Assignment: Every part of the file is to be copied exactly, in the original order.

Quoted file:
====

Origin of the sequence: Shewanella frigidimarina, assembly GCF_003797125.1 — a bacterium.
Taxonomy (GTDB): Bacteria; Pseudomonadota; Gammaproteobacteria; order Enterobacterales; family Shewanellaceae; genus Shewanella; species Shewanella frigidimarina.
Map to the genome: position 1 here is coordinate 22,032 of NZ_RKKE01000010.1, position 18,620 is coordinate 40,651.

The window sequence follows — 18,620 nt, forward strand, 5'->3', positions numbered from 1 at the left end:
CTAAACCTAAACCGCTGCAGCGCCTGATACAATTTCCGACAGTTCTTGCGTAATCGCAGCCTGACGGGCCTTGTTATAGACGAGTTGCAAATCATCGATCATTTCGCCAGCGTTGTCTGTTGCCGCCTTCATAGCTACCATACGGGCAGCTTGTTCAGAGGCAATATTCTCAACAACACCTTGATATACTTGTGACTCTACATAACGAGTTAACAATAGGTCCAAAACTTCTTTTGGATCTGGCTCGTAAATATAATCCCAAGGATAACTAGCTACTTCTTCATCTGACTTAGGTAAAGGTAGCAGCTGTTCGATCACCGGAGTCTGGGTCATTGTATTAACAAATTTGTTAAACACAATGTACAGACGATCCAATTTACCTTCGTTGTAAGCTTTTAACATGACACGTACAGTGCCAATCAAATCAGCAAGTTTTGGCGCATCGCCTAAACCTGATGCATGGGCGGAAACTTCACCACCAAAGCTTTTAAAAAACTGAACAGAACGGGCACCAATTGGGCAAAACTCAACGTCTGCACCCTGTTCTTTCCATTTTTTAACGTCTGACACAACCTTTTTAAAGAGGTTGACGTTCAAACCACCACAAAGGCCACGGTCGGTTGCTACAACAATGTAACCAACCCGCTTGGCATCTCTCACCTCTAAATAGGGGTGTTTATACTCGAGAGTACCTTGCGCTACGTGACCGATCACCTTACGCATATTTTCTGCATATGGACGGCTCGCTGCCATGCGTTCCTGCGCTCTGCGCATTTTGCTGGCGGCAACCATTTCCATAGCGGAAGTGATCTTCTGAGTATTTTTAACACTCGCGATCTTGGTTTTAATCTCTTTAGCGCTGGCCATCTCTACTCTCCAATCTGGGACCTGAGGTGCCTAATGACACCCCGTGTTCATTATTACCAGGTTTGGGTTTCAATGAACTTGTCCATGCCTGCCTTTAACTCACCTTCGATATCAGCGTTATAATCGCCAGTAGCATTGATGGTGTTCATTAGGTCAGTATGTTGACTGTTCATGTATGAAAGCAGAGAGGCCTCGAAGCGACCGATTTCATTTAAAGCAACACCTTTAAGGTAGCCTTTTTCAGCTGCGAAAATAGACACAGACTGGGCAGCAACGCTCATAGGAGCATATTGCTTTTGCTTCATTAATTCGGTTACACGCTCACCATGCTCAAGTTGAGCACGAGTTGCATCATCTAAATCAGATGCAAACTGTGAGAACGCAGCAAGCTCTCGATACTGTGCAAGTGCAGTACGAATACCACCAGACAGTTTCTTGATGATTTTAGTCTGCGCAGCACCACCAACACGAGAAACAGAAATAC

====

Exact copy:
Origin of the sequence: Shewanella frigidimarina, assembly GCF_003797125.1 — a bacterium.
Taxonomy (GTDB): Bacteria; Pseudomonadota; Gammaproteobacteria; order Enterobacterales; family Shewanellaceae; genus Shewanella; species Shewanella frigidimarina.
Map to the genome: position 1 here is coordinate 22,032 of NZ_RKKE01000010.1, position 18,620 is coordinate 40,651.

The window sequence follows — 18,620 nt, forward strand, 5'->3', positions numbered from 1 at the left end:
CTAAACCTAAACCGCTGCAGCGCCTGATACAATTTCCGACAGTTCTTGCGTAATCGCAGCCTGACGGGCCTTGTTATAGACGAGTTGCAAATCATCGATCATTTCGCCAGCGTTGTCTGTTGCCGCCTTCATAGCTACCATACGGGCAGCTTGTTCAGAGGCAATATTCTCAACAACACCTTGATATACTTGTGACTCTACATAACGAGTTAACAATAGGTCCAAAACTTCTTTTGGATCTGGCTCGTAAATATAATCCCAAGGATAACTAGCTACTTCTTCATCTGACTTAGGTAAAGGTAGCAGCTGTTCGATCACCGGAGTCTGGGTCATTGTATTAACAAATTTGTTAAACACAATGTACAGACGATCCAATTTACCTTCGTTGTAAGCTTTTAACATGACACGTACAGTGCCAATCAAATCAGCAAGTTTTGGCGCATCGCCTAAACCTGATGCATGGGCGGAAACTTCACCACCAAAGCTTTTAAAAAACTGAACAGAACGGGCACCAATTGGGCAAAACTCAACGTCTGCACCCTGTTCTTTCCATTTTTTAACGTCTGACACAACCTTTTTAAAGAGGTTGACGTTCAAACCACCACAAAGGCCACGGTCGGTTGCTACAACAATGTAACCAACCCGCTTGGCATCTCTCACCTCTAAATAGGGGTGTTTATACTCGAGAGTACCTTGCGCTACGTGACCGATCACCTTACGCATATTTTCTGCATATGGACGGCTCGCTGCCATGCGTTCCTGCGCTCTGCGCATTTTGCTGGCGGCAACCATTTCCATAGCGGAAGTGATCTTCTGAGTATTTTTAACACTCGCGATCTTGGTTTTAATCTCTTTAGCGCTGGCCATCTCTACTCTCCAATCTGGGACCTGAGGTGCCTAATGACACCCCGTGTTCATTATTACCAGGTTTGGGTTTCAATGAACTTGTCCATGCCTGCCTTTAACTCACCTTCGATATCAGCGTTATAATCGCCAGTAGCATTGATGGTGTTCATTAGGTCAGTATGTTGACTGTTCATGTATGAAAGCAGAGAGGCCTCGAAGCGACCGATTTCATTTAAAGCAACACCTTTAAGGTAGCCTTTTTCAGCTGCGAAAATAGACACAGACTGGGCAGCAACGCTCATAGGAGCATATTGCTTTTGCTTCATTAATTCGGTTACACGCTCACCATGCTCAAGTTGAGCACGAGTTGCATCATCTAAATCAGATGCAAACTGTGAGAACGCAGCAAGCTCTCGATACTGTGCAAGTGCAGTACGAATACCACCAGACAGTTTCTTGATGATTTTAGTCTGCGCAGCACCACCAACACGAGAAACAGAAATAC